Kate,  Gun, TittiHeléneEvaSue, Nanette, Lynn , Lynda,
Birthe, Turid, Susan, Cathy, Debbierose, Tracy, Jill, Claire, JanKaren,
Moira, SandraLindaChrisNancyAlysKerryClaireJeanJohanna,
Joanne, Jon, HayleyDawnGwen, Connie, Bekki, Pauline and Sue L.

Until next time,

Bekki x

 

Scrap Happy Christmas – December Part 2 – Patchwork Christmas Stocking

The great thing about these patchwork Christmas stockings is that you can make them work for whatever size pieces of scrap fabric you have.

Start by drawing a template of the stocking you want to make – you can do this freehand or by drawing around a Christmas stocking you already have.

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Gather together your Christmas fabric scraps and decide on the combination of fabrics you would like to use.

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Cut your template into pieces so that each piece is the size you would like and that will fit on the fabric you have with a 1/2″ seam allowance around their edges.

Sew the patchwork pieces together – using half inch seams…

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Press the seams toward the darkest fabric…

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Use the completed patchwork as a template to cut out a piece of wadding…

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(My wadding was from part of the piece left over from making my floral quit.)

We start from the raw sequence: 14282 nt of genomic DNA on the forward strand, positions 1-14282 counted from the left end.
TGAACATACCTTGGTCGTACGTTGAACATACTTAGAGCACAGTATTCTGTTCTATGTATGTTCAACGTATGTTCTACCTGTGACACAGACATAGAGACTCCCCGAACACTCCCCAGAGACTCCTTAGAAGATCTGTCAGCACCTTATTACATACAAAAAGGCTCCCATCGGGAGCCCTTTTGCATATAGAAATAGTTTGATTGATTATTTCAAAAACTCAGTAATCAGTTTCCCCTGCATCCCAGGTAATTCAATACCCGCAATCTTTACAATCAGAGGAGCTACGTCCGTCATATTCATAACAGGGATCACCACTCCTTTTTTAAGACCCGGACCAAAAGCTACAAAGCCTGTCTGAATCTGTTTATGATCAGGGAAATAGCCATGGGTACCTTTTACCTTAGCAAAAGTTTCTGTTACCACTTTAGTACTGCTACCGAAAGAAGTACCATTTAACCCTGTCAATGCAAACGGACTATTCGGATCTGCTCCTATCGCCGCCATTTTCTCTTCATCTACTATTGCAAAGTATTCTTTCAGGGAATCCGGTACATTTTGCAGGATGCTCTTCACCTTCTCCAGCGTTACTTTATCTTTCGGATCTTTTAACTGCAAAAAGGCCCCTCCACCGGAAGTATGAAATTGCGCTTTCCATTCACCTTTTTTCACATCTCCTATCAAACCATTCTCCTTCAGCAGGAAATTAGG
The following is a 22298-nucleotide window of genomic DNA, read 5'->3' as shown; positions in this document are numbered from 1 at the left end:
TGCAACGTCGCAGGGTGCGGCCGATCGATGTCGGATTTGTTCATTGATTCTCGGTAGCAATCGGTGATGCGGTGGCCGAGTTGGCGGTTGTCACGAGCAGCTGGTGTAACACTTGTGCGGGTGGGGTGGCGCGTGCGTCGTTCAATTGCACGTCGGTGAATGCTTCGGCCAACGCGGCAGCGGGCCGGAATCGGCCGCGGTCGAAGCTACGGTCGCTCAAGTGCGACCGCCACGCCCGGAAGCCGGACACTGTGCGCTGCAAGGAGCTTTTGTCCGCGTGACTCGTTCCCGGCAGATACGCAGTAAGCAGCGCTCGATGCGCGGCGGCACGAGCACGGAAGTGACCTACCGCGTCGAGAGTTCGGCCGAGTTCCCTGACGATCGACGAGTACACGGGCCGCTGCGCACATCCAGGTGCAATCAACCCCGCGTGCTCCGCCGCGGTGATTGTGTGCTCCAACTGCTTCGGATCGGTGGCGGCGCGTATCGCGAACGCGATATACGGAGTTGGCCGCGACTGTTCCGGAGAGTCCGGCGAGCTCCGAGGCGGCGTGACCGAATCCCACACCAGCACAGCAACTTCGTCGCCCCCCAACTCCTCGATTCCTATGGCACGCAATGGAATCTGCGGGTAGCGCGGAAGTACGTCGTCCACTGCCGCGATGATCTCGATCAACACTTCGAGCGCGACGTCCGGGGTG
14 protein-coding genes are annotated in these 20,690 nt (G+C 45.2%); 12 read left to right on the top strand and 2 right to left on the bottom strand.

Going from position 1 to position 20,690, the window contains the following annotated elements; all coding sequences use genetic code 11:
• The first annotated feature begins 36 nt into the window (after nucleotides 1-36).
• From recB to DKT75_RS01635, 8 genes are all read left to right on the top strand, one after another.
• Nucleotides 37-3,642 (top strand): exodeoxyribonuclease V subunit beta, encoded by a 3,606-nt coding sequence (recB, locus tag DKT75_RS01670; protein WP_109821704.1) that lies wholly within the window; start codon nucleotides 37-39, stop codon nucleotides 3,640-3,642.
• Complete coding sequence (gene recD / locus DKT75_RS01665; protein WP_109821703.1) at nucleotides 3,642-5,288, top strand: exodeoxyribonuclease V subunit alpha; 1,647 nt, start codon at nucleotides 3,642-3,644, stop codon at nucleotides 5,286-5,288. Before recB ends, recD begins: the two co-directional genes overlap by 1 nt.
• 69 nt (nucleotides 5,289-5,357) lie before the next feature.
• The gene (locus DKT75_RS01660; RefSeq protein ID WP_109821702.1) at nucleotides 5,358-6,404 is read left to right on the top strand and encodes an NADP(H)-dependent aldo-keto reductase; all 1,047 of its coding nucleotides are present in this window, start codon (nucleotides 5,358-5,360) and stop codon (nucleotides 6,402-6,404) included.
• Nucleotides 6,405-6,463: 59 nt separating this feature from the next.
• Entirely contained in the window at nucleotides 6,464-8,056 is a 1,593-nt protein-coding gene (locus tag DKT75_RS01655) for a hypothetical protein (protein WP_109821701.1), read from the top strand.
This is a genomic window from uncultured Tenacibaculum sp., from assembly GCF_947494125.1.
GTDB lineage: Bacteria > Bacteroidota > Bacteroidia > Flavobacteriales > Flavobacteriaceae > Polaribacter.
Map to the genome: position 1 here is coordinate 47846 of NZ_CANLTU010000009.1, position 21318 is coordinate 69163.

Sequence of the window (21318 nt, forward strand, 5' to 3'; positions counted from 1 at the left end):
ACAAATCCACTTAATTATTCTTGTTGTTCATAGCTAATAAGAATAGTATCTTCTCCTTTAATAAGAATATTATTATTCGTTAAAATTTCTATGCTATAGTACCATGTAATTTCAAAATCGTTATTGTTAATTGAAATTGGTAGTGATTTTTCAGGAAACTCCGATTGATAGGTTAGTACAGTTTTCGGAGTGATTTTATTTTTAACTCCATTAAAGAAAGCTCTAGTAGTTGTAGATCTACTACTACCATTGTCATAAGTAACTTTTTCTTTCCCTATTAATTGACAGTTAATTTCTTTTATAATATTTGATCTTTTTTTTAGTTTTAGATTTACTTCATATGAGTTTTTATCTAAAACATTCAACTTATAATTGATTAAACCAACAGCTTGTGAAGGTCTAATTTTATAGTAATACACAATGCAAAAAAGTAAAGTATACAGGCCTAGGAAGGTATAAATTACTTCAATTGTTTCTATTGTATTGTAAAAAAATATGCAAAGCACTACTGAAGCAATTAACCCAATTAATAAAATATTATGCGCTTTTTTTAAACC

Also use the patchwork as a template to cut a back and two pieces for the lining. These all need to be exactly the same size as the patchwork.

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(The red fabric was left over from my pinwheel baby quilt and the cream some left over curtain lining from my kitchen curtains I made six years ago.)

Apply the wadding to the back of the patchwork and stitch in the ditch along the seams.

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If you’ve added a plain panel at the top for a name, embroider it on…

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With right sides facing, sew the back and front of the stocking together and the lining pieces together, leaving the top of each unseamed.

 

Clip the front curve of both stocking and lining …

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Turn stocking (only) out the right way and press then slip the lining inside.